(This post is a followup to this one about the purpose of church.)
To set the scene, Cooper is welcoming his congregation to a newly built (bamf) facility on the NewSpring campus. He has a very important point he wants his people to understand, so we get this illuminating piece of dialog.
Cooper: I want you right now to tell the person beside you, “This building was not built for you.” So you say, “What do you mean by that, Brad? Who was this building built for?”
Seminary student who hadn’t read the script: Jesus!
Cooper (in yes-but-really-no mode): Yeah, absolutely. But why would Jesus give us a tool like this?
He explains that because anyone who calls on the name of the Lord will be saved, that it’s really for the unsaved friends of the people there, who need to be invited so that they’ll be able to call on the name of the Lord in Cooper’s church. Cooper then lays down the law:
Do you want me to tell you what is failure? Let me tell you what is failure if you believe what we just read. Failure is you showing up by yourself next week.
Look at me in the face! You don’t believe the Word of God if you show up by yourself next week!
Although Cooper grudgingly agrees with Ms. Seminary that it should be for Jesus, his real LOOK AT ME IN THE FACE point is that it is built for unbelievers who have not yet visited the church. Who’s more important here? God, believers or unbelievers. Certainly it’s unbelievers. Existing believers are told that they essentially are faithless if they also don’t agree with Cooper’s hyperventilating pleas to turn the church inside out to get the unsaved there.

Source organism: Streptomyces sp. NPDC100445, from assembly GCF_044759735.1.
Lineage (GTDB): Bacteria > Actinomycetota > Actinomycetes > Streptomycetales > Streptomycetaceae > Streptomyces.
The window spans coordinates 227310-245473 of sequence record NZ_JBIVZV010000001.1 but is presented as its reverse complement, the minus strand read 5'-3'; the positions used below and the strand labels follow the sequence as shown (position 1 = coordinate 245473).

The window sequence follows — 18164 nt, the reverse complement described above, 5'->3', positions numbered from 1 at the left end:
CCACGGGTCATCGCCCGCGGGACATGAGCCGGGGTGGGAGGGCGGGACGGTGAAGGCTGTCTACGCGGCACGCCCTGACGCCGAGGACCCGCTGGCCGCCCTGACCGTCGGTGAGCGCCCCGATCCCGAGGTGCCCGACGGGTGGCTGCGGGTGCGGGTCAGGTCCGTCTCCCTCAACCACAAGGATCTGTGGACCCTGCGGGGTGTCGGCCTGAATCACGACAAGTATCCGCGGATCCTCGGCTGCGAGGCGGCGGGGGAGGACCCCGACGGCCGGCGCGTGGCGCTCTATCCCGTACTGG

Cooper is not alone. The $700 man, Steven Furtick, flat out told the believers in his church that his church wasn’t for them.
We preach so that people can come to faith in Christ, and we want them to get in a small group and serve so that other people can come to Christ.
If you know Jesus–I am sorry to break it to you–this church is not for you.
“Yeah, but I just gave my life to Christ last week at Elevation.”